Lick Observatory trip, Part 1
Life is weird. One year when I was a kid we went to Colorado Springs on our family vacation. We went up to the top of Pike's Peak one day and went to the Cheyenne Mountain zoo the next. That was back in the late '80s . . . I hope there weren't any particularly important breeding programs at Cheyenne Mountain back then, considering it was sitting on top of NORAD and was (and might still be) the Zoo Most Likely To Be Turned Into Fallout.
Anyway, then we stayed a few days with some friends who lived in Colorado Springs. They'd lived there for years. Turned out that in all that time, they had never been up to the top of Pike's Peak. And the guy was a park ranger and his wife was a school teacher!
Which is worse, having something cool right on your doorstep and never checking it out, or having something cool on your doorstep and not even knowing it exists? I can't be too hard on those folks, because I've been in the UC system for six years and I never knew that the Lick Observatory (the first and AFAIK only entirely* UC-run observatory) even existed until a few weeks ago.
* UC is a managing partner on the Keck telescopes (schwing!) and has its fingers in a bunch of other astronomical badassery, including the upcoming Thirty-Meter Telescope, whose appellation rivals the Big Bang for sheer unironic literalness.
Lick Observatory is up on Mount Hamilton above San Jose. The photo below shows the view from the summit looking off to the northwest. The light-colored expanse in the upper left is the south end of San Francisco Bay. Lick was the first mountaintop observatory in the world. Up until it opened, all of the world's observatories were located in the same cities as the universities that ran them, or, if they were privately operated, at the operator's place in the countryside (like Herschel's 1.26-meter monster).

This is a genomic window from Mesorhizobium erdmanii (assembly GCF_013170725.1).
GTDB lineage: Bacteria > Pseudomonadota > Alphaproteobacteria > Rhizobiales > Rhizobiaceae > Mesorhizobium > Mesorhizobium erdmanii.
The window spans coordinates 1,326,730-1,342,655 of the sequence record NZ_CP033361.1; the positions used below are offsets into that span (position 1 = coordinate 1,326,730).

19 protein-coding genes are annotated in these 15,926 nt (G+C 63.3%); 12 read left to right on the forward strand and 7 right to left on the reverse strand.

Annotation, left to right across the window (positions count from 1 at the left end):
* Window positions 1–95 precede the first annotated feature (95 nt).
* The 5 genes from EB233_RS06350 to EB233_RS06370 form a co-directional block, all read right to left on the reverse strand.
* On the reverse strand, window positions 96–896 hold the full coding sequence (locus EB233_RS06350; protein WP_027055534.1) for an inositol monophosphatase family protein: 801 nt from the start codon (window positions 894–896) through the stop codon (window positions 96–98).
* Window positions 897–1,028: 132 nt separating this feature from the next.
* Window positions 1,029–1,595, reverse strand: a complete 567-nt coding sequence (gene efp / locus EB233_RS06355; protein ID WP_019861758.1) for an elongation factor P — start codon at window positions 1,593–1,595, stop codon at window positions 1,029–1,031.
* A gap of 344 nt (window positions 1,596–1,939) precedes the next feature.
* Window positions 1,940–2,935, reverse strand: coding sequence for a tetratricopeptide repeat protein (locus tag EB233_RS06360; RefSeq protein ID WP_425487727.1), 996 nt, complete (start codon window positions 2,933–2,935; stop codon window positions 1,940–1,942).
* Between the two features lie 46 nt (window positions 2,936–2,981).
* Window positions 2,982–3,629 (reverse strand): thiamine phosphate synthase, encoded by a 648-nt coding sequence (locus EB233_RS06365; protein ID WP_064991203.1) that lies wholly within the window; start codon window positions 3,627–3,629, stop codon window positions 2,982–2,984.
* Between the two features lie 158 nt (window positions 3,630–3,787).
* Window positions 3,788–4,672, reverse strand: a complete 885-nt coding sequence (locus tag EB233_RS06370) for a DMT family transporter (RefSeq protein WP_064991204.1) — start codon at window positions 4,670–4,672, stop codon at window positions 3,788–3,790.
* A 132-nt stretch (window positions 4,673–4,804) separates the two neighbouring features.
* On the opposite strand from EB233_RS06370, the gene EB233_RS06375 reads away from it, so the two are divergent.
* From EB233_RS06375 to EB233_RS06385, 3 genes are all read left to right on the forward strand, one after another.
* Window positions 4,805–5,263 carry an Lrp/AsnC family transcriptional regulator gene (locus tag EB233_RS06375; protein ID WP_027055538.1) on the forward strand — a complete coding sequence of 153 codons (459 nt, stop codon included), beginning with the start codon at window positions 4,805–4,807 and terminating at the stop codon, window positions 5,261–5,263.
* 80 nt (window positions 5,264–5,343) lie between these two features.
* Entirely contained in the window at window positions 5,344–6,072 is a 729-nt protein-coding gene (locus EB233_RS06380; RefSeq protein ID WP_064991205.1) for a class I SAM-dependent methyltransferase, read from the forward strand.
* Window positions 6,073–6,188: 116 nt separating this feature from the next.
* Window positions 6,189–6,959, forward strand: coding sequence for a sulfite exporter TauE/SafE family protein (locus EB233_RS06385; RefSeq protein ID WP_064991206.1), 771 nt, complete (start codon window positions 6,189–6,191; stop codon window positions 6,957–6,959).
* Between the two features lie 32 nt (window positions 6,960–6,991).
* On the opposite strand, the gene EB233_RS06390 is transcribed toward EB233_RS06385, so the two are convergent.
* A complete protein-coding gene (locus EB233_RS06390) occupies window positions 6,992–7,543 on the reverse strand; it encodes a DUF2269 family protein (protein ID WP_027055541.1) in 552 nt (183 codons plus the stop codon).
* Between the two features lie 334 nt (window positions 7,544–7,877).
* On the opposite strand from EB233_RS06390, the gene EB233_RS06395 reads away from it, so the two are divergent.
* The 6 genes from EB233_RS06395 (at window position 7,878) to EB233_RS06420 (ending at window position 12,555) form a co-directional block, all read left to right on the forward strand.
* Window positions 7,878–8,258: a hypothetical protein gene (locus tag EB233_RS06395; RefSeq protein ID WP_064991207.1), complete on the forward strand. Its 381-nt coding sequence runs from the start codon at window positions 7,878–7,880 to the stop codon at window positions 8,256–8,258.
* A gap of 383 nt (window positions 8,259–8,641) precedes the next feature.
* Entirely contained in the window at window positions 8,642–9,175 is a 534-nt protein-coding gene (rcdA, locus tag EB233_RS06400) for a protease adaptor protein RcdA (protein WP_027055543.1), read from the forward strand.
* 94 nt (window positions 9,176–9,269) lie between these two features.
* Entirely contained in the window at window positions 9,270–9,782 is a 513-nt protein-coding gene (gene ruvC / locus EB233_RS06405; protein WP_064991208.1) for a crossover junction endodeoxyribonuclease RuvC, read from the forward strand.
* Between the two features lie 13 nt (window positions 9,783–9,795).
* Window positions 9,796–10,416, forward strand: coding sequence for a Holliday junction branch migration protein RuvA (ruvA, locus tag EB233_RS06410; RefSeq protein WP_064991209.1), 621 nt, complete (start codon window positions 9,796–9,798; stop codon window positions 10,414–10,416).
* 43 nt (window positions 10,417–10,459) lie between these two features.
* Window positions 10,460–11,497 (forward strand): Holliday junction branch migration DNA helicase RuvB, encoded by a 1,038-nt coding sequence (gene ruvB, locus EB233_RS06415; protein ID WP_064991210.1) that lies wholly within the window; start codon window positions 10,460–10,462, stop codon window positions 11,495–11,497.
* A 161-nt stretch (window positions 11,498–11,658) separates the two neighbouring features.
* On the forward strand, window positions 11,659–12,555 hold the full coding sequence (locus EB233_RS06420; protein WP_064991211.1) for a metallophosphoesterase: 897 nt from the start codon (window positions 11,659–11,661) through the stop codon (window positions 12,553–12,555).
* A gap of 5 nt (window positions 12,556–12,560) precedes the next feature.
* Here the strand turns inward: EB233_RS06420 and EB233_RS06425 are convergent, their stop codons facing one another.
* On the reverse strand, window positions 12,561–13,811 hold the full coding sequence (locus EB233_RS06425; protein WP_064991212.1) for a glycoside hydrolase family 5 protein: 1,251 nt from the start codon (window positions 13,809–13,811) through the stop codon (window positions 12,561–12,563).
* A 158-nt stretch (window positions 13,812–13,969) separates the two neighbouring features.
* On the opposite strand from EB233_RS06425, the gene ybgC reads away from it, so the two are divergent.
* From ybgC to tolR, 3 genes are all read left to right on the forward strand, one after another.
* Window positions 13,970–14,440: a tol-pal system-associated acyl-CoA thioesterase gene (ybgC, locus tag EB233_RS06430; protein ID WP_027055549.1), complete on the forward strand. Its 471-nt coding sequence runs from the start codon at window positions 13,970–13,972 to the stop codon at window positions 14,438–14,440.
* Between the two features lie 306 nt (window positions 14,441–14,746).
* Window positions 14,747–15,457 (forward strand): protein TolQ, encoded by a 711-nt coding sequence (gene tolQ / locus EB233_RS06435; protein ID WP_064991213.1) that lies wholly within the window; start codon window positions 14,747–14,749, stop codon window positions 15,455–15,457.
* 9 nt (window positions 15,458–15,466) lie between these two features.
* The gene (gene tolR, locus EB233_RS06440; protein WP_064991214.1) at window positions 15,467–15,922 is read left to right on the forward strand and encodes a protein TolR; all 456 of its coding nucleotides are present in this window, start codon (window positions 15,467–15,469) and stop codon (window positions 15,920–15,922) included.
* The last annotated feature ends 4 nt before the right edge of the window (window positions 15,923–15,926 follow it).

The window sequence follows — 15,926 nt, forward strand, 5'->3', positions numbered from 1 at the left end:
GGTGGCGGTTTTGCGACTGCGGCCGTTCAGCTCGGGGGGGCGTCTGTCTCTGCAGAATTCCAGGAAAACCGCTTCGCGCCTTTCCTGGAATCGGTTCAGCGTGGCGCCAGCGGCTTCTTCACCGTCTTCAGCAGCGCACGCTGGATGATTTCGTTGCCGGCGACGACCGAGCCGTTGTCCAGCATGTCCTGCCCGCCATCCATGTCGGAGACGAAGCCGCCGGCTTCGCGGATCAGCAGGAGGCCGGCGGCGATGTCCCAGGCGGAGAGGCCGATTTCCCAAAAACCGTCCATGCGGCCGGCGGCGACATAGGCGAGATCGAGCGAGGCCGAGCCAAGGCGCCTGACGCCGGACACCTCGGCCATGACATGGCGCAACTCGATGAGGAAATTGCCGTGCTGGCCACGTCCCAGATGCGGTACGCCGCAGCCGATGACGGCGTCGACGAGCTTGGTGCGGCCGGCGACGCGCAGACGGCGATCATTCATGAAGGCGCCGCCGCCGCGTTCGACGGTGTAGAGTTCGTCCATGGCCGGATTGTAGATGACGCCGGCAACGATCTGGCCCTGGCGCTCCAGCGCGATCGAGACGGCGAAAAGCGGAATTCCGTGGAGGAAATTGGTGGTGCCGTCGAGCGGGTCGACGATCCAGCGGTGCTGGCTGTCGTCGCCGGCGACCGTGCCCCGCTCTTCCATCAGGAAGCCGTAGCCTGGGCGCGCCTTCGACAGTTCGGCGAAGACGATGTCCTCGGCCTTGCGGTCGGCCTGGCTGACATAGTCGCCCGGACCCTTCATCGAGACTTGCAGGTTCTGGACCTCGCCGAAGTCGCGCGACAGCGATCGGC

Last Saturday we took two dozen students from UCM up to Lick. It was fully awesome. They have seven domes up there, and six telescopes. The oldest dome was built in 1881; the newest was just completed and is currently waiting for the Automated Planet Finder, a robotic 2.4-meter reflector, to be installed.
The open dome in the photo above was completed in 1886 and houses the 36-inch refractor, which you saw a bit of in the teaser and about which you will see much more in an upcoming post. The dome on the right is at the other end of the building. That's the dome that was completed in 1881. For it's first century of operation it held a 12-inch refractor, but since 1979 it has held the Anna L. Nickel 1-meter reflector.
The view looking east. The shadow of Mount Hamilton is thrown onto the next range over by the setting sun. Which also brings and end to this post. Next up: the 3-m Shane reflector.